November 30, 2017 // 2:51 PM

American Legion Motorcycle Riders

Written by Art Petrosemolo

In early spring, I was scheduled to go to Lititz and photograph a fundraising, charity motorcycle ride out of the American Legion Post 56 on Route 501 just north of downtown.

I missed it for some reason, not sure why, and just never had a chance to reconnect with the group’s president. In reviewing my notes recently, I saw that the American Legion Riders were still on my list and I’d better reach out. It was the right time as the group was planning their 12th Hospice Ride to take comfort items to the Lebanon Veterans Administration Hospital.

The Legion Riders Lititz group plans three rides each year for charity. They also participate in parades, honor guards and other civic activities. It is a group of nearly 40 members and was formed about a dozen years ago as the American Legion made the Legion Riders a national program.

So, on a perfect Sunday in late summer, I found myself outside the Legion Post and watching big - I mean big - motorcycles roll into the parking lot in preparation for a noon start.

There was friendly banter between the Harley and Honda motorcycle owners before the start of the ride to bring personal care items to the veterans at the Lebanon VA Hospital.

Legion Riders motorcycles come in two sizes - big and bigger - and riders like to tease each other on the merits of two-wheelers, three-wheelers, Hondas and Harleys. Members’ bikes can cost up to $30,000 new and they are justly proud of their “rides.”

Nearly 50 riders - many from Lititz and guests from other area groups - buckled their helmets just before noon and made sure their passengers were secure. They gunned their engines and then, behind a Lititz PD escort, rumbled out of the parking lot on Lincoln Avenue and turned left onto Route 501 at noon for a four-hour ride that also included stops at local Legion Posts.

“We do a lot of good with these rides,” says Post 56 Legion Commander and Legion Riders President Scott Williams, a long-time Lititz resident. “It’s fun and there is a lot of camaraderie but in the end, it’s all about doing the right thing and helping vets and others who need it.”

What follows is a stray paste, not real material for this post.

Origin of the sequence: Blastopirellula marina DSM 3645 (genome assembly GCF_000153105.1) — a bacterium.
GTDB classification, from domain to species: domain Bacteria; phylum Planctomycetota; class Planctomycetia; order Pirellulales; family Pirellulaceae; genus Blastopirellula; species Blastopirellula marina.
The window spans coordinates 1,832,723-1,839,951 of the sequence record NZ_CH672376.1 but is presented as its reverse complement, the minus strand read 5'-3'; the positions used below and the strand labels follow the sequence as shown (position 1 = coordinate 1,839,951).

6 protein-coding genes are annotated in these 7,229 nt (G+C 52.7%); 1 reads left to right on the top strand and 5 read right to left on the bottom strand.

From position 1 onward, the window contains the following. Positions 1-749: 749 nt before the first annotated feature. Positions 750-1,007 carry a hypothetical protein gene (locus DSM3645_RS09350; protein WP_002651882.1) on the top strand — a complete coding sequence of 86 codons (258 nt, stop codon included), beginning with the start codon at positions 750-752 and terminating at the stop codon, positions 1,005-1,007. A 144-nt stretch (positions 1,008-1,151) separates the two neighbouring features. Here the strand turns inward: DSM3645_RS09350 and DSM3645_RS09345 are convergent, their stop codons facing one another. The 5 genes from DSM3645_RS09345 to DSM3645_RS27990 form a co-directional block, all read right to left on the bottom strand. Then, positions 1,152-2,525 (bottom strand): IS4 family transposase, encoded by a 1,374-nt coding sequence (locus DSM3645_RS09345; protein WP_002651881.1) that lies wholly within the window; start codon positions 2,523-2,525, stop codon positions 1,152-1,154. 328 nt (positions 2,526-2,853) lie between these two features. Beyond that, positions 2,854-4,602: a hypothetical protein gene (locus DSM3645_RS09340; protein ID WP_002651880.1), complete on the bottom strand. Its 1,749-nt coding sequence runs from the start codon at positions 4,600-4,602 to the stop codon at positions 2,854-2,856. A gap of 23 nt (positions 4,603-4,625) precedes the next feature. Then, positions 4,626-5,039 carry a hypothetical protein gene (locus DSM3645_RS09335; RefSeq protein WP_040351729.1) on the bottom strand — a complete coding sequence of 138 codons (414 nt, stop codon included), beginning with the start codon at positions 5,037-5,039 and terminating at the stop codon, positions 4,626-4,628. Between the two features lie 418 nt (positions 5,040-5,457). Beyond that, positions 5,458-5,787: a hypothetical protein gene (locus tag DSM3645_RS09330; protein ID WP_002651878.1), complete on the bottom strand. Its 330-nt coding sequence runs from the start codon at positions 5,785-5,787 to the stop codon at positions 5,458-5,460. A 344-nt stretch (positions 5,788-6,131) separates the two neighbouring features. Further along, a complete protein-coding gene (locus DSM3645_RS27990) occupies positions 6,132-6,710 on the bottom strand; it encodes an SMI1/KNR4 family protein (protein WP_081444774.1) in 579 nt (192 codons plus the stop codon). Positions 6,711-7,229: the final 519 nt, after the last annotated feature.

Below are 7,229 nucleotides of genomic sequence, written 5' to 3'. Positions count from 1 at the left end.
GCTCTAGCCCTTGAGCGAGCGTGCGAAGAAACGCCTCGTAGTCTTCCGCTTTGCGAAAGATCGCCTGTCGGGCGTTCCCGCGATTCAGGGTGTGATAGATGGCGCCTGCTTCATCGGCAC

Since it became a national program, Legion Riders groups have both raised money for worthy causes and brought joy and excitement to parades and patriotic events across the country. Many of the Lititz Legion Riders participate in 20 to 25 or more events around the state and across the country each year with their wives and friends that they have met at past events.

There are currently 2000 chapters of Legion Riders across the US and three foreign countries with more than 110,000 riders. Riders participate in fundraising events for local charities, serve as honor guards, escort military units to departure airfields and welcome them home. They also ride in many holiday parades including Memorial Day, Veterans Day and July 4th celebrations.

Thousands of riders also converge on Washington, DC, every Memorial Day weekend for the annual Rolling Thunder (POW/MIA) rally.

Williams, who has been a Legion Rider for the last four years and post commander since June, rides with his wife Gwyn. “We have about 50-100 people participate in most rides,” Williams says, “and each Legion Riders group supports the other groups’ events.”

Central Pennsylvania has the largest number of Legion Riders groups in the state with posts from Red Lion, Mt. Joy, Annville and Marietta among others sponsoring charity rides throughout the year. Recently, the Lititz group sponsored a special charity ride to help raise money for the treatment of the son of a Marietta Legion Rider who was injured in an automobile accident.

Members pay to participate in each ride and, when appropriate, as it was for the Hospice Ride to the VA Hospital, bring bought and donated items to give away.

The Legion Riders are an import part of Legion Posts and help recruit new, especially younger, veterans as members. “Many people think the Legion is for older veterans who just sit at the bar and drink,” says Williams, “but that’s not the case. We have restaurants and social events that appeal to members of all ages.”

Williams says many young veterans ride and the Legion Riders group is ideal for them to get involved in Legion activities.

The group would return to Lititz via the Jonestown Legion before winding down at the Lititz Post for refreshments, a 50/50 drawing and an auction. “It’s a great way to spend the Sunday,” Williams says, as he dropped his big Harley into gear and led the riders up Route 501.

I took a minute to look at my digital images of riders and their wives - many were retired and having a grand time - and of the huge motorcycles and said to myself….. “Not a bad way to spend a Sunday!”

 

By
Contributing Writer